Date of Award


Document Type


Degree Name



Biological Sciences

First Advisor

Daniel A. Linseman

Second Advisor

Scott A. Barbee

Third Advisor

Yan Qin

Fourth Advisor

Karen Krukowski

Fifth Advisor

Ann-Charlotte Granholm-Bentley


Amyotrophic lateral sclerosis, Anti-inflammatory, Antioxidants, Biomarkers, Nutraceutical, Traumatic brain injury


Mild traumatic brain injury (mTBI), yielding a Glascow Coma Scale of 13-15, is the most commonly occurring severity of TBI. Pathology from mTBI consists of blood brain barrier disruption, neuroinflammation, oxidative stress, excitotoxicity, mitochondrial dysfunction, protein aggregation, axonal degeneration, and resulting neuronal death. These processes deplete the body’s endogenous antioxidant system. We report a retrospective analysis of antioxidant blood biomarkers in patients with a history of mTBI from a local sports medicine clinic, Resilience Code. We found persistent sex-specific antioxidant depletions in mTBI patients associated with worsened symptomology.

Certain populations, such as athletes, are at high risk for repetitive mTBI (rmTBI). There are currently no FDA approved treatments for rmTBI for high-risk populations. We propose Immunocal®, a glutathione precursor supplement, as a preventative and restorative treatment for rmTBI. We show that Immunocal® significantly reduces astrogliosis at 2 weeks and 2 months in mice post-rmTBI and microgliosis at 72 hours following more severe repetitive mild-moderate TBI.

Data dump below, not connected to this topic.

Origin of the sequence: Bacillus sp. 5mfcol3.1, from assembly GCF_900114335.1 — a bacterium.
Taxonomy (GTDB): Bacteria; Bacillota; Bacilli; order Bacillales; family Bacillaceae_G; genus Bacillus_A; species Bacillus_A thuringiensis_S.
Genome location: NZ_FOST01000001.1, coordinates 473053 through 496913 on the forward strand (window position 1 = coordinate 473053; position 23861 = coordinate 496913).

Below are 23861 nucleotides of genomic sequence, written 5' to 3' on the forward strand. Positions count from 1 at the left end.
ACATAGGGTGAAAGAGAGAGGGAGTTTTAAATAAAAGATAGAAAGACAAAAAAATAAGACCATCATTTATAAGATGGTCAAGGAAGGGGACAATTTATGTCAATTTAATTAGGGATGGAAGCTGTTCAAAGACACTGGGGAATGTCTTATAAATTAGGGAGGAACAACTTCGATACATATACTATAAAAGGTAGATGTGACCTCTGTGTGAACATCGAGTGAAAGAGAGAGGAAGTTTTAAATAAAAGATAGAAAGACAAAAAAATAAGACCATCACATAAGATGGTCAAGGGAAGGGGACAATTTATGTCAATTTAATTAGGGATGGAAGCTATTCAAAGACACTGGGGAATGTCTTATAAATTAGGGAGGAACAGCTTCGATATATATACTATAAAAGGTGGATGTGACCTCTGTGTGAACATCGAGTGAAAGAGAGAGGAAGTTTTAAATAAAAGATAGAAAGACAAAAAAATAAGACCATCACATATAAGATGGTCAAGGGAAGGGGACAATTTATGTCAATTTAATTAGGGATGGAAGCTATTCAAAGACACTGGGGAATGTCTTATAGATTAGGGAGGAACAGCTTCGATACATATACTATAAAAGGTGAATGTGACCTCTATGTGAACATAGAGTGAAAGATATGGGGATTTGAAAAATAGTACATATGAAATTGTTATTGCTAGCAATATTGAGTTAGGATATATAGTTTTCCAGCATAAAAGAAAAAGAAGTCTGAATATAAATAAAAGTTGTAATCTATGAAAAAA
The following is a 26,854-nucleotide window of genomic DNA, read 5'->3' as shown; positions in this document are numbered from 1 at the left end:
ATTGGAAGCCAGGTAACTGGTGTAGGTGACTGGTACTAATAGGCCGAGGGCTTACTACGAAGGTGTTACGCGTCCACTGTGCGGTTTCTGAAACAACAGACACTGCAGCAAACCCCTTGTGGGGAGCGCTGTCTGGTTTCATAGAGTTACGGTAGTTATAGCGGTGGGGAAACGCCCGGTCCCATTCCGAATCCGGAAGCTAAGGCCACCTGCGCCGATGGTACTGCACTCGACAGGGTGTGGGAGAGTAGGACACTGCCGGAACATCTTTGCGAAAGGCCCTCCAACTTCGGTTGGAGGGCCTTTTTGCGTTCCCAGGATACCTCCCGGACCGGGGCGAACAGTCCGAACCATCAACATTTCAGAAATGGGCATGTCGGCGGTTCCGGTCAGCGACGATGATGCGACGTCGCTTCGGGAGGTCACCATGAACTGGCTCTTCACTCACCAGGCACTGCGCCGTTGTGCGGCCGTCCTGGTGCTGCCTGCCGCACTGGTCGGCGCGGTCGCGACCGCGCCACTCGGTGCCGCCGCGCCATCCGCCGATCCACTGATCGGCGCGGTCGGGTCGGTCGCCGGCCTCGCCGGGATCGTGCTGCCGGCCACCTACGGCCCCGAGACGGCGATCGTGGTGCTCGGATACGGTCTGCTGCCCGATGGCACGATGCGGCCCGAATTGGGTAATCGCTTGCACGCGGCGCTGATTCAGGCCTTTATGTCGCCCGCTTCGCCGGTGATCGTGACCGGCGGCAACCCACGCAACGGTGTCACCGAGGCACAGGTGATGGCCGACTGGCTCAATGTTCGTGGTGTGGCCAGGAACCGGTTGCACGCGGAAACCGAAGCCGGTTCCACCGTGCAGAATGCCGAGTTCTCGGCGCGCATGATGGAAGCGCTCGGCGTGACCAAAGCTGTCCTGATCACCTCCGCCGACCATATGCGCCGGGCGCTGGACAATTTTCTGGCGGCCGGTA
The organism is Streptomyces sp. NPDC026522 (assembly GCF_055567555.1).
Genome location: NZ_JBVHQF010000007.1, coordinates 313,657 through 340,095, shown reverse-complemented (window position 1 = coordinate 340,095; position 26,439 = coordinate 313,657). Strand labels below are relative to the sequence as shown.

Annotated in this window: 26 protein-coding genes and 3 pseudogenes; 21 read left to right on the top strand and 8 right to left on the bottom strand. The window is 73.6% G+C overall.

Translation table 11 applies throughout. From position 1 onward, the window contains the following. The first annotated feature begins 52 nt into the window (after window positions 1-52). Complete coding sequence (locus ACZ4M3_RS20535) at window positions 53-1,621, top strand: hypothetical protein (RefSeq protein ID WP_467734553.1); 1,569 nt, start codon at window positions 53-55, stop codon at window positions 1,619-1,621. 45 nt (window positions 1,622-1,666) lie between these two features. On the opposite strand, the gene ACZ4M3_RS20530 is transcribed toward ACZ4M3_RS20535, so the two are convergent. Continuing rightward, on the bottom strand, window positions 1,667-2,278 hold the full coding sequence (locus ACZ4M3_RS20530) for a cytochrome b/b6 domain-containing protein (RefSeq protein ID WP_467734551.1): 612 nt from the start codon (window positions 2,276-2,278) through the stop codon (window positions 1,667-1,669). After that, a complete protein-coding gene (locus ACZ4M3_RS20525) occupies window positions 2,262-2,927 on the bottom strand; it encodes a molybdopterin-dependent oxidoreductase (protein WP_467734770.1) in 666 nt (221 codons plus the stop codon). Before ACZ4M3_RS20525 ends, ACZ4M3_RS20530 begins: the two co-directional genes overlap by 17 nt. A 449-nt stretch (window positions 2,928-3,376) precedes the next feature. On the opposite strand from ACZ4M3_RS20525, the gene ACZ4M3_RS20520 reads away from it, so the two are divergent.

Persistent pathology from rmTBI has been linked to an increased risk for developing neurodegenerative disease like amyotrophic lateral sclerosis (ALS). This devastating disease is characterized by motor neuron death and a prognosis of 2-5 years following diagnosis. Pathology mirrors that of mTBI and consists of oxidative stress, neuroinflammation, mitochondrial dysfunction, excitotoxicity, protein aggregation, and changes to axonal transport and structure. We explored protocatechuic acid (PCA), a phenolic anthocyanin metabolite, as a treatment in the hSOD1G93A mouse model of ALS. PCA has been well studied for its antioxidant properties in other models of neurodegeneration. When administered at symptom onset, PCA prolonged survival, improved motor function, reduced gliosis, and offered significant neuroprotection in hSOD1G93A mice.

It is hypothesized that rmTBI results in an increased oxidative stress burden and subsequent antioxidant depletion. These persist when left untreated and may contribute to the development of neurodegenerative diseases like ALS. The connection between rmTBI and ALS should be further studied using preclinical models such as the hSOD1G93A mouse model of ALS. Treatment with nutraceutical therapeutics, such as glutathione precursors (Immunocal®) or anthocyanin metabolites (PCA), could restore antioxidant reserves and reduce rmTBI pathology, ultimately reducing the risk for developing neurodegenerative disease.

Publication Statement

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Received from ProQuest

Rights holder

Lilia A. Koza

File size

348 pgs

File format





Cellular biology, Molecular biology, Neurosciences